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WASHINGTON (Reuters) - Barring law enforcement authorities' access to encrypted communications would make it easier for Islamic State sympathizers to attack the United States, FBI Chief James Comey told Senate lawmakers on Wednesday.
The Federal Bureau of Investigation is pushing technology companies to let law enforcement authorities have access to encrypted communications to investigate illegal activities. Those companies have resisted, arguing that such access would weaken systems against criminals and computer hackers.
Comey has previously criticized Apple Inc and Google Inc for ramping up encryption.
Comey told a U.S. Senate Judiciary Committee hearing that Islamic State, also known by the acronym ISIL, is imploring supporters through Twitter to carry out attacks. Related conversations often take place via end-to-end encryption mobile communications that are unreadable to anyone other than those sending or receiving the messages.
"The tools we are asked to use are increasingly ineffective," Comey said. "ISIL says go kill, go kill...we are stopping these things so far...but it is incredibly difficult. I cannot see me stopping these indefinitely."
Comey later told the Senate Select Committee on Intelligence that the FBI now estimated more than 200 Americans have travelled or attempted to travel to Syria to fight for Islamic militants.
Comey, citing a lack of reliable data, acknowledged to lawmakers that he did not know how often the FBI cannot access encrypted communications.
Earlier, Comey and Deputy Attorney General Sally Yates rejected the notion that the government is seeking backdoor access to encrypted communications.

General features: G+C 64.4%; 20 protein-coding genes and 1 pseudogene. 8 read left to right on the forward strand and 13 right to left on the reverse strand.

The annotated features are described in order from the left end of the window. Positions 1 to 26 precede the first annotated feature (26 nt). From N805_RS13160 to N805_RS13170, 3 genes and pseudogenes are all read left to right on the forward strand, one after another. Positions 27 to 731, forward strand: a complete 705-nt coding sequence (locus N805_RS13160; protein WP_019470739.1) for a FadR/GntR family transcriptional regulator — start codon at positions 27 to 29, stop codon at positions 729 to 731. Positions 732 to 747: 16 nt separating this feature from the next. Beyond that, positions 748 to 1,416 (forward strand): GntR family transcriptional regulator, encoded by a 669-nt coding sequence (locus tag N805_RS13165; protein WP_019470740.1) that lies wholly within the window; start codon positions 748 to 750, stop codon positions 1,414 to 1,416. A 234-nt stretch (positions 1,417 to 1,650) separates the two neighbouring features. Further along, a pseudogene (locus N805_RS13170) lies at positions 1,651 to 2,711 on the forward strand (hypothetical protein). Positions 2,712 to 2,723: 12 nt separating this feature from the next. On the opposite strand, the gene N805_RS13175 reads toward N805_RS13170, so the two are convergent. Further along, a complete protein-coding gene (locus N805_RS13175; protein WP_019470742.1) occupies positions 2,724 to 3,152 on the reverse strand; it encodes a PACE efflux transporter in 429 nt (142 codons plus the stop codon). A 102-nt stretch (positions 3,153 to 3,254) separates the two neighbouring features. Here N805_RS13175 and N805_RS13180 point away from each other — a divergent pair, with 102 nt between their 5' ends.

"We are not seeking a front door, back door, or any kind of door...but we are seeking to work with the industry," Yates said. She urged Congress to work with Silicon Valley and said they were looking to tailor solutions to individual companies.
Yates said that some technology companies already access users' encrypted information to sell advertisements. She did not rule out introducing legislation on the issue if an agreement with technology companies cannot be reached.
An industry association which represents major software and hardware companies reiterated its stance against government access.
"Weak encryption is essentially no encryption, leaving all consumers vulnerable to breaches of privacy and cybercrime," the group said in a statement.
On Tuesday, a prominent group of computer scientists released a report rebutting U.S. and British government proposals for exceptional access, citing the potential for hacking and abuse.
Reporting by Lindsay Dunsmuir; Editing by Christian Plumb and Grant McCool